I did enjoy being in the stadium in Tokyo and seeing Ann Packer. in her races.  She qualified for the Semi-Finals by finishing fifth in Heat 1, which was won by Maryvonne Dupureur (France) in 2:04.5. Semi Final ‘A’ was won by Maryvonne Dupureur in 2:04.1 (New Olympic record). with Ann Smith 2:4.8 of GB qualifying for the Final in fourth. Semi. Final ‘B’ was won by Ann Marise Chamberlain (New Zealand) in 2:04.6 with Ann Packer qualifying for the Final in third in 2:06.0. 

The Final on the cinders was on the 20 October in cloudy weather; temperature 15.50; Humidity 85% Wind 1.60m (N).  Sin Kim Dan of North Korea (PRK) was said to have run a 1:58.0 but could not compete in the Olympics due to the suspension of her country by the IAAF.

In the Final Dupureur was the favourite with people thinking Chamberlain would be close with the Dutch athlete Gerarda Kraan and GB athletes Smith and Packer also thought to have an outside chance of a medal.

After the start Dupureur went straight to the front and. went through the bell in the lead in 58.6 with Zsuzsa Szabo (Hungary) and Antje Gliechfeld (Germany) together next then a group of runners which included Packer. Dupureur opened up a small lead in the third quarter of the race of about a 7 metres at 600m. Out of the group Ann Packer responded and using her 400m speed and she literally glided past Chamberlain at the start of the final straight and then took Dupereur before she got to the finishing line, about 5 or 6 meters clear.  The result: 1, Ann Packer (GB) 2:01.1 New World record; 2, Maryvonne Dupureur (France) 2:01.9 National record; 3, Ann Marise. Chamberlain (New Zealand) 2:02.8 National record; 4, Zsusza Nagy-Szabo (Hungary) 2:03.5 ,National record; 5,Antje Gleichfeld-Braasch (Germany) 2:03.9 National record; 6, Laine Erik (USSR) 2:05.1; 7, Gerarda Kraan (Netherlands) 2:05.8; and 8, Anne Smith GB 2:05.8. 

27th May, 2021, Alastair Aitken

Highgate need more young athletes competing

Highgate Harriers were the top club in the Middlesex Young Athletes League in the last season that they competed in before the virus took a hold of events.  After the first fixture of 2021 held over two days (22 and 23 May) at Finsbury Park (field events) and Perivale (track events) Highgate were in third place with 32 points behind leaders London Heathside (54 points) and Shaftesbury Barnet (36 points).   Eight teams have entered the competition.

There is no doubt with that with a few more athletes on the track they could be winning again as the season progresses. Those Highgate Harriers in winning form were all field eventers. Cecile Reeves won the under 15 girls A high jump with 1.38; Saloma Vessier won the B event with a 1.30 jump and the under 15 girls A long jump with 4.74. Aisha Mariche won the under 17 women A shot with 10.12 and the A javelin with a throw of 34.26.  Tyrah Joseph won the under 17 women B shot with 9.48 and also the B hammer with 19.09.  Arthur Shaw won the Under 13 Boys A javelin with a throw of 16.63.  Remy Weinbrecht won the under 17 men B javelin with 18.91 and Paris Omer won the under 17 men B shot with 7.63 and the A hammer with 15.25.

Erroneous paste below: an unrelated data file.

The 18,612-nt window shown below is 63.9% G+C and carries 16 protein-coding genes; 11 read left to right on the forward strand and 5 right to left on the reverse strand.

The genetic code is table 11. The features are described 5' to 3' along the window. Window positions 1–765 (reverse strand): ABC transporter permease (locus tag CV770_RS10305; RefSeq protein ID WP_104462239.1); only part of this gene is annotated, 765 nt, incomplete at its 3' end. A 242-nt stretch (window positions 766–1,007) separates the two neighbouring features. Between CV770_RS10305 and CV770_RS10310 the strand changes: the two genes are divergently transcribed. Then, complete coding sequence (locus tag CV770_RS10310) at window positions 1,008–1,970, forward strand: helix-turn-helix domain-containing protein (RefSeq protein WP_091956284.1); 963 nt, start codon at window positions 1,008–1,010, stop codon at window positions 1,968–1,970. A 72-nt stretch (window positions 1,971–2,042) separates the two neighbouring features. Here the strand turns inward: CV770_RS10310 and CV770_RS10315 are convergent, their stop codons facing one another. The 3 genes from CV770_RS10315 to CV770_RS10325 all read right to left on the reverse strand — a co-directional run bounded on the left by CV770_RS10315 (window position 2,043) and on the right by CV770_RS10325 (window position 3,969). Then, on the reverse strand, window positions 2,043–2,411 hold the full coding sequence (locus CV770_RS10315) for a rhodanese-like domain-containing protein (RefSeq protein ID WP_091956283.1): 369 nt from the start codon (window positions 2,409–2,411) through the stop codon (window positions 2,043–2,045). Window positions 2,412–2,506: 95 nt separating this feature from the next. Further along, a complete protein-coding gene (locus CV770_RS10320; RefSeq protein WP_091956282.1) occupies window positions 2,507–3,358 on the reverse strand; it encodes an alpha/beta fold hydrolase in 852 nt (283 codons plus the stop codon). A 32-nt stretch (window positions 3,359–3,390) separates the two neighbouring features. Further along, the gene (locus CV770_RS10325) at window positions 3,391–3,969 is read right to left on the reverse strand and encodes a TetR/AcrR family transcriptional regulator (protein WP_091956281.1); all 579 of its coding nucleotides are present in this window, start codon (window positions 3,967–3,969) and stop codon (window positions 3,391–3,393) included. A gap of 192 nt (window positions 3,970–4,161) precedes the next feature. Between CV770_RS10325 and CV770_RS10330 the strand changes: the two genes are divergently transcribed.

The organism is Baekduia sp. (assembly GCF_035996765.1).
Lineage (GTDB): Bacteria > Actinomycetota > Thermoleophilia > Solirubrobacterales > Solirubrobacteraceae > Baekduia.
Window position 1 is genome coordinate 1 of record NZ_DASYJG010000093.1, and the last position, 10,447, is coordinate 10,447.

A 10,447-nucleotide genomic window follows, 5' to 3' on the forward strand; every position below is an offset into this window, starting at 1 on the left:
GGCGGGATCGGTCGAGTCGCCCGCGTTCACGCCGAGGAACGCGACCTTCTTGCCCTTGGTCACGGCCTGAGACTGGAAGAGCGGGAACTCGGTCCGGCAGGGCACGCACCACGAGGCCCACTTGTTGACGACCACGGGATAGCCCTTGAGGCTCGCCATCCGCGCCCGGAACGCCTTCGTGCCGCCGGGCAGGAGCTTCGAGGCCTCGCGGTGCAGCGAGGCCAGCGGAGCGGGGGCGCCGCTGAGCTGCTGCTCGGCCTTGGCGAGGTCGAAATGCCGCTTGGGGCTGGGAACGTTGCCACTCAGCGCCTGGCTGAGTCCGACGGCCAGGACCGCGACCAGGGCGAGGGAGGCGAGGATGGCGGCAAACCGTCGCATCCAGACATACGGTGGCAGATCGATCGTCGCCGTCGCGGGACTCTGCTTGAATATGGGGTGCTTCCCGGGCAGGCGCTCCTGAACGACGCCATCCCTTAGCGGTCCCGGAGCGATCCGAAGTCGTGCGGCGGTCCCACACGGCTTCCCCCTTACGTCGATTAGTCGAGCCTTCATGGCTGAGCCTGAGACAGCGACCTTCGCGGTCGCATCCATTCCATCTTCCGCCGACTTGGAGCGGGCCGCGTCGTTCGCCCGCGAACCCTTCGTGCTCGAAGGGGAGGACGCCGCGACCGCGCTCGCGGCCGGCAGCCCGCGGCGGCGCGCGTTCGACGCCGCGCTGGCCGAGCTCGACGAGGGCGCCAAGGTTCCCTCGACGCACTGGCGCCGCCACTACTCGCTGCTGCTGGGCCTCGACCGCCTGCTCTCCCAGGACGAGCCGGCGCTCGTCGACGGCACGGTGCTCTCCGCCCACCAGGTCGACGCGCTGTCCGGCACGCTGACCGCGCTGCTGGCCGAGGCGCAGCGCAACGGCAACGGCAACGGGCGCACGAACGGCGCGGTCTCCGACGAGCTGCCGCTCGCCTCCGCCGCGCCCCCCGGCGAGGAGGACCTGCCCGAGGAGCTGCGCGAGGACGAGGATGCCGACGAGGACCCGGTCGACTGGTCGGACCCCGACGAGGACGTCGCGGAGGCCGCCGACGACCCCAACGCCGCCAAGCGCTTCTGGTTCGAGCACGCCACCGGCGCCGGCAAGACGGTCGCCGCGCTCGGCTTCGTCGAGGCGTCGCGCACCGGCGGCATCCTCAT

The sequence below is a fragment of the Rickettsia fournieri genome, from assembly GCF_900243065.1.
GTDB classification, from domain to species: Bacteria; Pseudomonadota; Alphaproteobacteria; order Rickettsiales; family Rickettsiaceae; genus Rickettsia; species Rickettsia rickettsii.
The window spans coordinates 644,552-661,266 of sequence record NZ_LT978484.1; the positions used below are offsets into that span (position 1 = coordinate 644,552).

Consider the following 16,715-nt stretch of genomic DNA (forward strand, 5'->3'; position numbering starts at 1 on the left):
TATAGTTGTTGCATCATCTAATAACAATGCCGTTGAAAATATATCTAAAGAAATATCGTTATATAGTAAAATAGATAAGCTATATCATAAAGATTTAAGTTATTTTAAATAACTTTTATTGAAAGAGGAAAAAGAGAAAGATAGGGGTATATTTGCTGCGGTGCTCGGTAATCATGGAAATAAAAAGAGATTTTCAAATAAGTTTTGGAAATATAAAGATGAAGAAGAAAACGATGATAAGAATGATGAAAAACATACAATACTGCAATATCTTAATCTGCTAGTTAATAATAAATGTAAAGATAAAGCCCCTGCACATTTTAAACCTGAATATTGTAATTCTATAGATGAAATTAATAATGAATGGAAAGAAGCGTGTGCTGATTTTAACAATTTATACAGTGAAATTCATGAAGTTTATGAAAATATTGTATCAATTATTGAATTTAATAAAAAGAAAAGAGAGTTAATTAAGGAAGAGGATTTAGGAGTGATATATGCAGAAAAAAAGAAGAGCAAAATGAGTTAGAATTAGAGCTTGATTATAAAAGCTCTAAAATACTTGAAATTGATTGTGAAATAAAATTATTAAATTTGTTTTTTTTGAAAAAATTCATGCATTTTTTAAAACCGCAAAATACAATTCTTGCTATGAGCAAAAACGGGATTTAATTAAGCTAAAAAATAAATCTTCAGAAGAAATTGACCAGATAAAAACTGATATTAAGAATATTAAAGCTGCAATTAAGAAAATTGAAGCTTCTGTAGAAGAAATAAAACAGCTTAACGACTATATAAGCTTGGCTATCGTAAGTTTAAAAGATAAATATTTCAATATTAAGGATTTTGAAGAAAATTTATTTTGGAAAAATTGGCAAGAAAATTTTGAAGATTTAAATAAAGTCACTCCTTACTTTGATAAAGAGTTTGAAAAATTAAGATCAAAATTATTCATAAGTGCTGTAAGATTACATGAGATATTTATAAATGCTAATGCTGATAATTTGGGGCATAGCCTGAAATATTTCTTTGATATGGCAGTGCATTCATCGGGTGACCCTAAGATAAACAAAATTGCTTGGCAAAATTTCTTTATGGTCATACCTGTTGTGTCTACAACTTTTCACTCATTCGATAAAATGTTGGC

27th May, 2021, Alastair Aitken

Hannah Viner and Yasmin Goater impress

On 19 May in the Wimbledon Distance Night on the track in Wimbledon Park Hannah Viner ran a season's best time of 16:49.75. for 5000m and was followed home by Yasmin Goater, who ran a personal best of 16:53.99: Two Highgate men ran fast times at the meeting.  A new Highgate runner, Seyd Taha Ghafari, was 3rd in the 5000m in 14:48.21 and Charlie Haywood, an ever improving Highgate man, ran a personal best of 14:48.82.  Lewis Greaves ran a 9:35.26 3000m and over 45 runner Rob Saunders ran 10.47.81, which was a personal best. 

8th May, 2021, Alastair Aitken

Young athletes firing on the track

In the Harrow 3000m Open on 22 April Matthew Buckley (U20) was second in race 6 in 9:51:68. Ross Doran (U20) ran 9:29.34 and Mathew Kaminer (U20) 9:35.27 in race 8.  It was in race 3 that Lauren Russell, an under 17 woman, ran 11:20.53.

At the Lee Valley Open on 25 April, Joe Collinge (U20) was second in a race over 800m in 2:05:50.

In the Harrow Open on the 29th of April Josh Groves (U17) was second in race 7 of the 800m in 2:14.13.  In race 1 of the 1500m under 15 girl Lily Spaccatrosi was10th in 5:52.74.  Alex Mulvihill was in action in race 7, in which he ran 4:45.63.  In race 9 Eddie Brown (U20) was second in 4:28.45. In race 10, Joe Collinge ran 4:18:39.

in the Havering Open on 2 May Eddie Brown (U20) ran a 2:6.81 800m. In the Medway & Maidstone Open on 3 May Lily Spaccatrosi an under 15 girl ran 2:53:53 for 800m in race 3.